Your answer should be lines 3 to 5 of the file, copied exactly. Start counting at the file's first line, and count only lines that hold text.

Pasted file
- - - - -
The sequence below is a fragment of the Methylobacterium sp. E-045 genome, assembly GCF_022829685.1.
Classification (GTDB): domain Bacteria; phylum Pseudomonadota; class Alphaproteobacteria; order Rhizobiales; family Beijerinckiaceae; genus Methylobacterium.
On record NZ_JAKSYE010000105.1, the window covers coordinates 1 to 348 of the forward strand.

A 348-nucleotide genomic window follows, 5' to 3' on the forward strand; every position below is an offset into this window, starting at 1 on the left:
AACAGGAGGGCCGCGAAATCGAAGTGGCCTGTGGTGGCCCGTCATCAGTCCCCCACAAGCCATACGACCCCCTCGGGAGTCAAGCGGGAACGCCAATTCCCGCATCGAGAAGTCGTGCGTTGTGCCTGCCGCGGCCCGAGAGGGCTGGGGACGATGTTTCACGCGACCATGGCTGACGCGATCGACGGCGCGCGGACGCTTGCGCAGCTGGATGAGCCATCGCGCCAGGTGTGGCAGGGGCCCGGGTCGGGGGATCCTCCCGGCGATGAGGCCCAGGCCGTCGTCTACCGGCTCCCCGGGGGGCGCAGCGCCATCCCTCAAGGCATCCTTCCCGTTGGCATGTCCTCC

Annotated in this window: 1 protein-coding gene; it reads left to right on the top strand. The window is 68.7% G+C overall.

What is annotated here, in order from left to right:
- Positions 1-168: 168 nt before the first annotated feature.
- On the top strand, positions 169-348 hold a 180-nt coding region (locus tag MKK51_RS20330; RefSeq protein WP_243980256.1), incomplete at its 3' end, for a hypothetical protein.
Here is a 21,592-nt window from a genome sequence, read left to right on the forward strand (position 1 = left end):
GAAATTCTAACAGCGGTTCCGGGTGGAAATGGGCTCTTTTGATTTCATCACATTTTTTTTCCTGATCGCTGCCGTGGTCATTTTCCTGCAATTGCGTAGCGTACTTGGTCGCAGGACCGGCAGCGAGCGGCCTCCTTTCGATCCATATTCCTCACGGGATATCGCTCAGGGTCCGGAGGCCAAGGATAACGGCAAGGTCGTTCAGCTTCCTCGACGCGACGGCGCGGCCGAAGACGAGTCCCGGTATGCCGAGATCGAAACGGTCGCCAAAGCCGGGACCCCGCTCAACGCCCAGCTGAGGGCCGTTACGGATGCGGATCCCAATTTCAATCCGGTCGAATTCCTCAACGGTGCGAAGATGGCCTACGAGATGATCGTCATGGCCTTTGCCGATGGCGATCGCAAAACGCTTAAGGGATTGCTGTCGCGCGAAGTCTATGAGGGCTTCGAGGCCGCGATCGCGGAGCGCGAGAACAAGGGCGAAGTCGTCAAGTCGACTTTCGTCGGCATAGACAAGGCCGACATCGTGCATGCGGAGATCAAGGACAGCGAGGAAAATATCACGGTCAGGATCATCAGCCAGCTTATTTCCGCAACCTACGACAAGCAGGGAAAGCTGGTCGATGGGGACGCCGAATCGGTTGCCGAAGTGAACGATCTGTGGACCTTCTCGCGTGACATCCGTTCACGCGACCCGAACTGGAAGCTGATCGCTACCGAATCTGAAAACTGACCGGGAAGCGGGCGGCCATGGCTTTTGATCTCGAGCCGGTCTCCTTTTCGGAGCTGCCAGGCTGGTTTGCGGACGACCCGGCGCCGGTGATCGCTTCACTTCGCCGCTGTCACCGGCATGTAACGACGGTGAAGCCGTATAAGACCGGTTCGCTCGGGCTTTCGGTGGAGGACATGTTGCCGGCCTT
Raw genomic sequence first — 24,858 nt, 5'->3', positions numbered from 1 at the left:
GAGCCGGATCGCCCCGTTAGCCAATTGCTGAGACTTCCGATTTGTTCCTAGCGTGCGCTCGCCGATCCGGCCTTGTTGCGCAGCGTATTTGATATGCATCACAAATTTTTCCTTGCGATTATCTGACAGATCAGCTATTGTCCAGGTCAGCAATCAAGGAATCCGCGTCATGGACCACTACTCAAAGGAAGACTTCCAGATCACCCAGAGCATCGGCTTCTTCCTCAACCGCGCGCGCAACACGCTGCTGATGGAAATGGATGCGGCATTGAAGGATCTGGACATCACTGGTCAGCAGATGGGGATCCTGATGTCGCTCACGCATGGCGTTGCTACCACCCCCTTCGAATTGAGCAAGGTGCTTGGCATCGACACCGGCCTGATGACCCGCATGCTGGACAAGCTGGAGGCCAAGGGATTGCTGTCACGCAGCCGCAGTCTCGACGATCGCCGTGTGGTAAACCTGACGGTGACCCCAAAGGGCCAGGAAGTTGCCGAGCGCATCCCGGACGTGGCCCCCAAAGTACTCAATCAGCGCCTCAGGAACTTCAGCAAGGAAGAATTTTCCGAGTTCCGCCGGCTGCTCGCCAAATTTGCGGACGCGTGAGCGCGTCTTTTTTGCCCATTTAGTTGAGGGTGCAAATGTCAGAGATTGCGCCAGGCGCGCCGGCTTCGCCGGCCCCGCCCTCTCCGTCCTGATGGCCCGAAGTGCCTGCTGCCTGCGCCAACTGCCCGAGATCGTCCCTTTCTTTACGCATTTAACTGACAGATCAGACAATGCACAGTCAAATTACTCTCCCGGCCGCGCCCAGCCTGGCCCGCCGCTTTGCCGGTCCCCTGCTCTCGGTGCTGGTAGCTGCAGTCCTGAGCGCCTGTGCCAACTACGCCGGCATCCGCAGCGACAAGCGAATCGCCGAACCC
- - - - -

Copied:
On record NZ_JAKSYE010000105.1, the window covers coordinates 1 to 348 of the forward strand.

A 348-nucleotide genomic window follows, 5' to 3' on the forward strand; every position below is an offset into this window, starting at 1 on the left:
AACAGGAGGGCCGCGAAATCGAAGTGGCCTGTGGTGGCCCGTCATCAGTCCCCCACAAGCCATACGACCCCCTCGGGAGTCAAGCGGGAACGCCAATTCCCGCATCGAGAAGTCGTGCGTTGTGCCTGCCGCGGCCCGAGAGGGCTGGGGACGATGTTTCACGCGACCATGGCTGACGCGATCGACGGCGCGCGGACGCTTGCGCAGCTGGATGAGCCATCGCGCCAGGTGTGGCAGGGGCCCGGGTCGGGGGATCCTCCCGGCGATGAGGCCCAGGCCGTCGTCTACCGGCTCCCCGGGGGGCGCAGCGCCATCCCTCAAGGCATCCTTCCCGTTGGCATGTCCTCC